Neil Carpenter took a pay cut when he accepted a job as a Louisiana state accountant more than 12 years ago, but he figured he would make up for the loss with a retirement check that would guarantee long-term financial security for him and his family.
Leo De Bever, AIMCo CEO, weighs in with some of his long-term value plays in high-quality stocks, corporate bonds and emerging markets.
While saving for retirement is a traditional approach, other methods are often needed to fund nest eggs. For many, there's nothing better than the family home — especially if the mortgage is paid off.
Uncertainty about making the right retirement moves is rife among the vast baby boomer generation. With 10,000 boomers turning 65 every day for the next 18 years, according to the U.S. Census Bureau, one thing that isn’t being downsized is concern about where and when to retire.
The financial hurdles of student loans, a weak housing market, and high unemployment are shaping this generation’s savings rate, with no end-date guarantee.
Saving for retirement isn't enough. Protecting your nest egg is essential to secure your financial future over the long-term.
Though they admit comparisons are tricky, economists generally view public retirement benefits in the United States as less generous than those in many other wealthy nations.
At the behest of New York City’s public pension funds, two of the biggest financial companies with headquarters in the city, Goldman Sachs and MetLife, have agreed to publicly disclose information about the racial and gender breakdowns of their staffs.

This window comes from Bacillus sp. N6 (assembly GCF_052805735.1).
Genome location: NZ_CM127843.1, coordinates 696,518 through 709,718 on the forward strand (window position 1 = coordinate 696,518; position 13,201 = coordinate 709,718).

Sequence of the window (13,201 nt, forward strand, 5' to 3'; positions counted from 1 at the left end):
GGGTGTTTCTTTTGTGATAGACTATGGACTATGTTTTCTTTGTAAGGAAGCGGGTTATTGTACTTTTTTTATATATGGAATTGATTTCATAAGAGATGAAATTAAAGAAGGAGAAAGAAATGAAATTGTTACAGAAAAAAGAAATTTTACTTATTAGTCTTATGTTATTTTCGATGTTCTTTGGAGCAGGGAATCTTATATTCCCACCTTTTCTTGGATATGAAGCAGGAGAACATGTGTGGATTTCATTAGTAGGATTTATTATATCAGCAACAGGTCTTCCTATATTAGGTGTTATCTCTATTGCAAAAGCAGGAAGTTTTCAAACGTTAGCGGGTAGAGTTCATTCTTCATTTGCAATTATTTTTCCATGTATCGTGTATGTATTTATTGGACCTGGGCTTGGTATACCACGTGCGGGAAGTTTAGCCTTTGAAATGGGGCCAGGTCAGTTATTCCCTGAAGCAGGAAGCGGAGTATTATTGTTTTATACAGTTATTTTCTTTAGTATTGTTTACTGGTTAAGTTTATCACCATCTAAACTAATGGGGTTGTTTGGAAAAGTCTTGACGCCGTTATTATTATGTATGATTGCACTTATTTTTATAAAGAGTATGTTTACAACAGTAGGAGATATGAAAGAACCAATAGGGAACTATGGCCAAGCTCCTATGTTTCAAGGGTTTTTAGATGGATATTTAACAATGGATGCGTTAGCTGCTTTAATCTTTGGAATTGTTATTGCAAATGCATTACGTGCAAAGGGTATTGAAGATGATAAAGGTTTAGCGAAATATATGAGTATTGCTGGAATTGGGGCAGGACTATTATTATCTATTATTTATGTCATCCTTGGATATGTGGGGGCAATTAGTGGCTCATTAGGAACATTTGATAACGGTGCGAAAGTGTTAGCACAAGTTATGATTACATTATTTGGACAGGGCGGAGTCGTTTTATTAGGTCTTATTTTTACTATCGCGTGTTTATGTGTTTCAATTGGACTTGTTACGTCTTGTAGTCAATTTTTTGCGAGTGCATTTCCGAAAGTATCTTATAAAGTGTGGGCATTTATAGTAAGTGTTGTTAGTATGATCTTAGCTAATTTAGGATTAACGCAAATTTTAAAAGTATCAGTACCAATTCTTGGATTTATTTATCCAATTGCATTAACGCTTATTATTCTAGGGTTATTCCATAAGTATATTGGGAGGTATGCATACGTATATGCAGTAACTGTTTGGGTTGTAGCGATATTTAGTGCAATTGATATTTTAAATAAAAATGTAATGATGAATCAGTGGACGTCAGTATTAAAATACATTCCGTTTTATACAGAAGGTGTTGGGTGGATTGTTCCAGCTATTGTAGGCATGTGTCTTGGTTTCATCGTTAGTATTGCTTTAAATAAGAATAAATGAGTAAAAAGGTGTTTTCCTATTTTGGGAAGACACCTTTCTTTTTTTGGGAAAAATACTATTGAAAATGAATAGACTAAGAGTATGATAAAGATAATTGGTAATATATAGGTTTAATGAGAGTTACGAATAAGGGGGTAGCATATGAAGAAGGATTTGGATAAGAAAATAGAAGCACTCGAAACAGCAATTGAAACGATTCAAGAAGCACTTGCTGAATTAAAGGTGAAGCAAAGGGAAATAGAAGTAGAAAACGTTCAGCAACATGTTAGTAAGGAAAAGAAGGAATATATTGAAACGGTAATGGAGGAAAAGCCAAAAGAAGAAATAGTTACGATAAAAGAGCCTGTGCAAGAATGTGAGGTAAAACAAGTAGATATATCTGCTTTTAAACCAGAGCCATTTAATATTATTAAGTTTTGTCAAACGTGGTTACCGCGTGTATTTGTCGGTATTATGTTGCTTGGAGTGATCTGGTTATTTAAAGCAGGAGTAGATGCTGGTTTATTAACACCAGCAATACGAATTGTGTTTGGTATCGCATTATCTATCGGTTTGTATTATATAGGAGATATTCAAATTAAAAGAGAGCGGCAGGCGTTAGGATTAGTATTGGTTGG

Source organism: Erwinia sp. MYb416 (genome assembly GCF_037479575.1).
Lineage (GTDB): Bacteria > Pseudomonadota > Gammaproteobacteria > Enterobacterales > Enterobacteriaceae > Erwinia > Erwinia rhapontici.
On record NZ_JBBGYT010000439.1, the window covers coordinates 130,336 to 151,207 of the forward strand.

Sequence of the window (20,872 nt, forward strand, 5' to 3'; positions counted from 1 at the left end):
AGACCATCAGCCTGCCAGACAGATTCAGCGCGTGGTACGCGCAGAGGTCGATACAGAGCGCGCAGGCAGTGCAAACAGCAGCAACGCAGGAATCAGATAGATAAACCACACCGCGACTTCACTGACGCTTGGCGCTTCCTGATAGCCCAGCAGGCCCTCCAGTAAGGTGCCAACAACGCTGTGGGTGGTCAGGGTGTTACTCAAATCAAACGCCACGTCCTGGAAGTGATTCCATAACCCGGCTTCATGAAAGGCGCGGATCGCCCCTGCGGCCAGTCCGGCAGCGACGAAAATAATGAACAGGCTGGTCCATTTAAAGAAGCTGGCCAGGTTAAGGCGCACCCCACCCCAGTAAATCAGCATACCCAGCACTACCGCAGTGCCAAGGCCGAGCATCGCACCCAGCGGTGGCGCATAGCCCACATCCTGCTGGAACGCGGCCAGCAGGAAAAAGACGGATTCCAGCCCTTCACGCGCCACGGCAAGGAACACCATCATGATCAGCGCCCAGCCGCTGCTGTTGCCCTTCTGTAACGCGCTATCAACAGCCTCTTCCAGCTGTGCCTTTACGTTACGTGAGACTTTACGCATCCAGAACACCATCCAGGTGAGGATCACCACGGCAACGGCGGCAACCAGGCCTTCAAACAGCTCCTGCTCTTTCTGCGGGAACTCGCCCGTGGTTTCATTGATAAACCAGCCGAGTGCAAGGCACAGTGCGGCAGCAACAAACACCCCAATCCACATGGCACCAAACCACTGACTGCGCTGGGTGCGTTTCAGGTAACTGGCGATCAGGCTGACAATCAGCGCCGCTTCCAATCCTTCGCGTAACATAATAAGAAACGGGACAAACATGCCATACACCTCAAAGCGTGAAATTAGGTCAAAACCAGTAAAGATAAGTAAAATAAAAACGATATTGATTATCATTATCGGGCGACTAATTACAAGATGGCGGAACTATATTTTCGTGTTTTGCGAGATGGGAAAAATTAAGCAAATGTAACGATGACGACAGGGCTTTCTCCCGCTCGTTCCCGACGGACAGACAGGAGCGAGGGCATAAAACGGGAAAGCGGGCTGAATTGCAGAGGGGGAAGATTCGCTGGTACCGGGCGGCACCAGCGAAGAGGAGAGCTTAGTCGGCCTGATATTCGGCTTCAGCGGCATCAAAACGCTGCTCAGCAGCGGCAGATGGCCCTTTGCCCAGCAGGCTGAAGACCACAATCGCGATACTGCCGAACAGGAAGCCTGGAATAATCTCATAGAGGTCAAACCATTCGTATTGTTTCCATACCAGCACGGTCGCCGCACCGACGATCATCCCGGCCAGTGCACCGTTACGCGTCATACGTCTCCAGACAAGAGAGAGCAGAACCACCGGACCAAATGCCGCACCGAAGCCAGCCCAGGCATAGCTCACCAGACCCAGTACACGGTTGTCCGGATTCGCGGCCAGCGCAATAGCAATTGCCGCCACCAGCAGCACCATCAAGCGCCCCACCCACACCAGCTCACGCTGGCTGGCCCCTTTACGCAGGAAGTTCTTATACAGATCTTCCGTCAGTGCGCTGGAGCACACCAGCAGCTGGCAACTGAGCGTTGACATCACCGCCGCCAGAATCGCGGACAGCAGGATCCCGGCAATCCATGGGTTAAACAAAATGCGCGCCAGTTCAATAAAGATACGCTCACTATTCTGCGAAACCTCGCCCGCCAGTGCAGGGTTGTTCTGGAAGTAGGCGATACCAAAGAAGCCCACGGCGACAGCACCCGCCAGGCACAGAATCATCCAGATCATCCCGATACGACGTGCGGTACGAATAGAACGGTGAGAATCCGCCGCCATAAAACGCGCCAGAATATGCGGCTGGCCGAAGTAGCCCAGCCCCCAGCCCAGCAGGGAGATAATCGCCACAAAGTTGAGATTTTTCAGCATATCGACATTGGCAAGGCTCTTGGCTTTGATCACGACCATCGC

CNBC's Sharon Epperson reports how potential changes in 401(k) rules could impact your nest egg and how to maximize your retirement returns.
With 10,000 Americans turning 65 every day, many Baby Boomers are making a decision: what will be their retirement age?
Retirement — especially in the global economy of the 21st century in which jobs are scarce and life-prolonging medical procedures plentiful — may be the financial challenge of our lives. Our special report examines the different challenges of three American generations (Boomer, X, and Y).
Baby boomers, with their inheritances, homes, and old-fashioned pensions, may appear to be on track for a solid retirement — but some experts say the forecast for the generation born from 1946 through 1964 isn’t necessarily so rosy.
Gen X is the first generation to deal with the changing models of American retirement—and its members are flustered. The generation once called “slackers” has been true to form with retirement planning.
Is your IRA running at full throttle? Many people don’t realize that IRAs are not set-it-and-forget-it retirement vehicles. They need regular tune-ups to make certain they are producing enough to fund your retirement goals.
The good news is Americans are living longer. But the worry for many retirees is that they'll outlive their savings.
Some state officials are considering a novel proposal to rebuild America’s ailing retirement system: having state pension funds run retirement plans for companies. The New York Times reports.
UK public sector workers make less effort than those in the private sector, so should be forced to retire at a later age, veteran economist and strategist Roger Nightingale told CNBC Tuesday.
For most of us, retirement will be the shortest, most challenging period of our lives and yet few are fully prepared for this life stage.
Public spending on health has already lurched out of control, owing to expensive new technologies and malfunctioning medical markets. Here's why three reforms will be crucial.
After the stock market sank in 2008, many investors lost money from their 401(k)s, leaving those who are looking to retire strapped for cash, the New York Times reports.